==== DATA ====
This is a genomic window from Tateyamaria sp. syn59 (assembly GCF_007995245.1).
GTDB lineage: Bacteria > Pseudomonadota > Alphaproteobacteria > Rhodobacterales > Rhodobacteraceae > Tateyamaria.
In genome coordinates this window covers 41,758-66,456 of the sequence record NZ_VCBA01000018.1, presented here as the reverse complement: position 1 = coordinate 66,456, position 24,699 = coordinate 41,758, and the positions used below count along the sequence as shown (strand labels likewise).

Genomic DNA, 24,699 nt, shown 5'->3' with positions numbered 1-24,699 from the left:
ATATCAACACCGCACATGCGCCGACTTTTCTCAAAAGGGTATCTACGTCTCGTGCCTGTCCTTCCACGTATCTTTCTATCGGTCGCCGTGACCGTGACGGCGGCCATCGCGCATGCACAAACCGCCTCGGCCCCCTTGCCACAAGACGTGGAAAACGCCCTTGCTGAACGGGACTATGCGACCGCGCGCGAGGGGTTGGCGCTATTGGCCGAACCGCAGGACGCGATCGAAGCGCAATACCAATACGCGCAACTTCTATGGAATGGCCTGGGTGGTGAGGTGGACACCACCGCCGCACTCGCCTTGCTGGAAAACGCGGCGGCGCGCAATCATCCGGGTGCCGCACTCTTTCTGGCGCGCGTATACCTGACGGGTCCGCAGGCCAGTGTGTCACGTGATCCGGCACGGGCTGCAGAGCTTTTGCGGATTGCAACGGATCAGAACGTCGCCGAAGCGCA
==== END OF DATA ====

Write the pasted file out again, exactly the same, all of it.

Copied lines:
This is a genomic window from Tateyamaria sp. syn59 (assembly GCF_007995245.1).
GTDB lineage: Bacteria > Pseudomonadota > Alphaproteobacteria > Rhodobacterales > Rhodobacteraceae > Tateyamaria.
In genome coordinates this window covers 41,758-66,456 of the sequence record NZ_VCBA01000018.1, presented here as the reverse complement: position 1 = coordinate 66,456, position 24,699 = coordinate 41,758, and the positions used below count along the sequence as shown (strand labels likewise).

Genomic DNA, 24,699 nt, shown 5'->3' with positions numbered 1-24,699 from the left:
ATATCAACACCGCACATGCGCCGACTTTTCTCAAAAGGGTATCTACGTCTCGTGCCTGTCCTTCCACGTATCTTTCTATCGGTCGCCGTGACCGTGACGGCGGCCATCGCGCATGCACAAACCGCCTCGGCCCCCTTGCCACAAGACGTGGAAAACGCCCTTGCTGAACGGGACTATGCGACCGCGCGCGAGGGGTTGGCGCTATTGGCCGAACCGCAGGACGCGATCGAAGCGCAATACCAATACGCGCAACTTCTATGGAATGGCCTGGGTGGTGAGGTGGACACCACCGCCGCACTCGCCTTGCTGGAAAACGCGGCGGCGCGCAATCATCCGGGTGCCGCACTCTTTCTGGCGCGCGTATACCTGACGGGTCCGCAGGCCAGTGTGTCACGTGATCCGGCACGGGCTGCAGAGCTTTTGCGGATTGCAACGGATCAGAACGTCGCCGAAGCGCA